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Molly, Advanced Driver Assistance Systems Engineer, United States
As an advanced driver assistance systems engineer (ADAS) on our engineering team, I work on active safety technology systems that specifically relate to our development of stereo cameras to ensure driver safety. Our vehicle-mounted cameras help detect objects in front of the vehicle, measuring the depth and distance accurately to alert drivers to potential obstacles. My primary role is to prepare prototype cameras for installation in experimental vehicles and to validate safety functions.
Sustainability and advanced mobility are key aspects of active safety technologies. At Hitachi Astemo we are constantly working to develop active safety products that can support full autonomy and contribute to a safer, more sustainable and more comfortable vision of the automotive future. My daily work deals with increasing the robust response of our active safety products in varied driving environments.
At Hitachi Astemo we are constantly working to develop active safety products that can support full autonomy and contribute to a safer, more sustainable and more comfortable vision of the automotive future. My daily work deals with increasing the robust response of our active safety products in varied driving environments.
While growing up in the State of Ohio in the United States, I loved reading Pokémon comics, especially the translator notes that explained the jokes and culture. I begged my mother to let me take Japanese lessons in high school and continued my language studies in college. I had an internship with Toyota while studying at the University of Michigan, which led to a job at Hitachi Astemo four years ago. We have a Japanese tutor at our Michigan technology center which allows me to continue learning. My Japanese language skills, while not critical to my engineering role, have helped me throughout my career.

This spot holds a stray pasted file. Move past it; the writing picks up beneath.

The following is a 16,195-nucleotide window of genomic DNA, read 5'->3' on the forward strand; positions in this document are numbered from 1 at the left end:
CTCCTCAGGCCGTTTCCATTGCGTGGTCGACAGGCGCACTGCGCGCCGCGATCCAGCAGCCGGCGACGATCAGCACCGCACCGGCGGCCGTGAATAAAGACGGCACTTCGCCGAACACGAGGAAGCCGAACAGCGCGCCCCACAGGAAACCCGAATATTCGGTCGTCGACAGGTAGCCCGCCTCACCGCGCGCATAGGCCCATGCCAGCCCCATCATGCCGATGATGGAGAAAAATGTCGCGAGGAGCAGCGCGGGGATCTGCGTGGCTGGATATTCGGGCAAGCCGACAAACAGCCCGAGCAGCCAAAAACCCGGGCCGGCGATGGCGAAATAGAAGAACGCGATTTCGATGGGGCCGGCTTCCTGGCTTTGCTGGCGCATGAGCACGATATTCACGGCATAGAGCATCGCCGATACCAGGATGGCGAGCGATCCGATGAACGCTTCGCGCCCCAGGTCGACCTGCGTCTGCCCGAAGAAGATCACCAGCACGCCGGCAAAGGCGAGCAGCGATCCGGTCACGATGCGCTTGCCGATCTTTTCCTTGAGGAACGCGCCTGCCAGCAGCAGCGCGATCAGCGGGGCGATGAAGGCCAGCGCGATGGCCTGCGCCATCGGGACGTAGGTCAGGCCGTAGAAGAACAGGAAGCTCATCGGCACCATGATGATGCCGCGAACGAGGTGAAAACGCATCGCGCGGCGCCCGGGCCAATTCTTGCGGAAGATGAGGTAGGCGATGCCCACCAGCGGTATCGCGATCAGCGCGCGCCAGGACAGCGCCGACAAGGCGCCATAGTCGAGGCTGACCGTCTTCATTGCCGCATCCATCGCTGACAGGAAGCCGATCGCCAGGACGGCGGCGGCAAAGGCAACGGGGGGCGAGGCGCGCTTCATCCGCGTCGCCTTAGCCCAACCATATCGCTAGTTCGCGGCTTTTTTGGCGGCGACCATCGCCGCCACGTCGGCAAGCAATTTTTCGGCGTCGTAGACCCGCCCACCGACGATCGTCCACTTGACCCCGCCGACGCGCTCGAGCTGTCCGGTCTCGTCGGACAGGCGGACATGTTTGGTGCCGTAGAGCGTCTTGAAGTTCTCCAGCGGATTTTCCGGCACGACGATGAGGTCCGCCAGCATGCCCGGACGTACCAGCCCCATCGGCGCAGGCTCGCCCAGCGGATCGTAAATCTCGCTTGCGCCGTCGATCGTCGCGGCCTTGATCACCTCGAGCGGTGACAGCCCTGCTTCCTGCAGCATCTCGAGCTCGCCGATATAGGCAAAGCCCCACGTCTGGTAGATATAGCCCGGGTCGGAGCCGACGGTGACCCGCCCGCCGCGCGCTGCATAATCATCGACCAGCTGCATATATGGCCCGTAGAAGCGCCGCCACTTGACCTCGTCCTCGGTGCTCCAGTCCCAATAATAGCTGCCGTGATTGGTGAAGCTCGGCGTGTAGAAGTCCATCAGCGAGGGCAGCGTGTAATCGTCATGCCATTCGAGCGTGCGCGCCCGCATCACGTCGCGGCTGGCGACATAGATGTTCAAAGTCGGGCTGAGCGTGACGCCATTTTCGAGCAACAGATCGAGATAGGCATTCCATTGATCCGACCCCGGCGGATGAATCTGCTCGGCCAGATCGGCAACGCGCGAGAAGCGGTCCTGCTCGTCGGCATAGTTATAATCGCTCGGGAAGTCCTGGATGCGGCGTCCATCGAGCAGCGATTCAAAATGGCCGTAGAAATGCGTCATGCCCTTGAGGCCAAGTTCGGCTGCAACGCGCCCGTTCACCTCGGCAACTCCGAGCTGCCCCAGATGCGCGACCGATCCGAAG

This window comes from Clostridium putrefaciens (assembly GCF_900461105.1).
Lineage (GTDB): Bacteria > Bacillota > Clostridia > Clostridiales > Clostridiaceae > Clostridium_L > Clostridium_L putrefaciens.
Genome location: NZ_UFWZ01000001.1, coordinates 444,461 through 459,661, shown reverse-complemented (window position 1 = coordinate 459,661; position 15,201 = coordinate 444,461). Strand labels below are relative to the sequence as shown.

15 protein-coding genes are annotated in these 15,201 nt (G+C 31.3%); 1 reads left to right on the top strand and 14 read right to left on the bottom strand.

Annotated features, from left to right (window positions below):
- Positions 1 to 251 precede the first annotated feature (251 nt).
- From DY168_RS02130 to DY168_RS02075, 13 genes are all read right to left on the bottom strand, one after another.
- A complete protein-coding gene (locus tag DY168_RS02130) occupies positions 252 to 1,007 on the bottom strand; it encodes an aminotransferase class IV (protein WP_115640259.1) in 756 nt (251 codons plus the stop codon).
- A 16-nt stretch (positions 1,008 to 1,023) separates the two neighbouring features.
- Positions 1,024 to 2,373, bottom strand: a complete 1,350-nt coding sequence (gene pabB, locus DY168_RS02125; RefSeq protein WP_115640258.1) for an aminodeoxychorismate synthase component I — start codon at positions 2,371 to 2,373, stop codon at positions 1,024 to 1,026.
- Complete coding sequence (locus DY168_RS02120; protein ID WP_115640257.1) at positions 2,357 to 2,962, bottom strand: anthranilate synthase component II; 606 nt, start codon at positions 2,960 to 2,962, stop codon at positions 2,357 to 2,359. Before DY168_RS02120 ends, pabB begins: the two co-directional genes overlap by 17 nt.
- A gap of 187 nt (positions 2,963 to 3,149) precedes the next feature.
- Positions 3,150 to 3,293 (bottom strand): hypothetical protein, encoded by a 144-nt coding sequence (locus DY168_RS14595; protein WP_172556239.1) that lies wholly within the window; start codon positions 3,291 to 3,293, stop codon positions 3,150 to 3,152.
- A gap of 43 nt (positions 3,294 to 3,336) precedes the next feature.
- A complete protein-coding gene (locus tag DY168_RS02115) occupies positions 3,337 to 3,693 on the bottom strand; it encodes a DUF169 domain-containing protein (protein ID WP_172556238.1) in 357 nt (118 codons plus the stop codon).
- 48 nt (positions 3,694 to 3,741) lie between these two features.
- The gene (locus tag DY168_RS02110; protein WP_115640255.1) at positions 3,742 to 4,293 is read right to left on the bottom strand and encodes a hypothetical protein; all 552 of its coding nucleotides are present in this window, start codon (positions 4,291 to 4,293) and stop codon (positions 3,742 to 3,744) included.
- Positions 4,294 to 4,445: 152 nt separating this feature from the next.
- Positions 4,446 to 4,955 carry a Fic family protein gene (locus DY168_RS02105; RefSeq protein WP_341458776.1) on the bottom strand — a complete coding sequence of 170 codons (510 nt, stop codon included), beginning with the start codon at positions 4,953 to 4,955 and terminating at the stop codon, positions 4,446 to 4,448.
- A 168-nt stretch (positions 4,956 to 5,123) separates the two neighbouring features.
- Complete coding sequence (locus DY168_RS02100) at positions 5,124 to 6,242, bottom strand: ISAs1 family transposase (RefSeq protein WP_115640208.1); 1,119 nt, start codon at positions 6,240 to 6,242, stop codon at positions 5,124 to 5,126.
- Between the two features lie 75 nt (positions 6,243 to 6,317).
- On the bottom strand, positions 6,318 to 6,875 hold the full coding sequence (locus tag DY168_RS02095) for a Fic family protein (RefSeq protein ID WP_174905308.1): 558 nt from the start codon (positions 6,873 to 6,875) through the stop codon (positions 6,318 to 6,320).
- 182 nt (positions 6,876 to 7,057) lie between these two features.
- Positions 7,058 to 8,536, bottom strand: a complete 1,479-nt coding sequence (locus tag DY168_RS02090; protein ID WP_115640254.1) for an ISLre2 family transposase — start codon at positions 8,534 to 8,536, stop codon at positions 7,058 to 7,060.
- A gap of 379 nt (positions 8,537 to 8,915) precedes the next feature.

A highlight of my career was a business trip to Japan. After working with my colleagues at a test track event for customers, I was asked if I could translate a press release into English. At that moment I realized that I was doing what I have always wanted to do – to work at a Japanese company and to use both my language and engineering skills.
The automotive industry is exciting and competitive. While Hitachi Astemo offers the benefits and security of working in a large global company, our U.S. team is like a family. We have a supportive and collaborative culture. I have formed great relationships with my colleagues and continue to learn.
There are several aspects how I am contributing to the team because of my culture background. For example, I am supporting my team to make sure that things go easily for them, ensuring that no one gets left behind because of language or culture issues. Through my foreign language studies I’ve frequently been put in situations where I am the odd one out and have to rely on the good will of the people surrounding me. Since Hitachi is a global environment, I try to remember my own experiences and approach others with patience and understanding. The same applies for me in reverse - when I am on an international business trip and meet my colleagues around the world I am always warmly welcomed and supported with any need which may arise – both have provided important learning experiences.
I believe it is best to have a balance of all three values. However, as an engineer, having a Pioneering Spirit is important. To bring value to Hitachi’s customers we need to remain on the forefront of active safety systems innovation.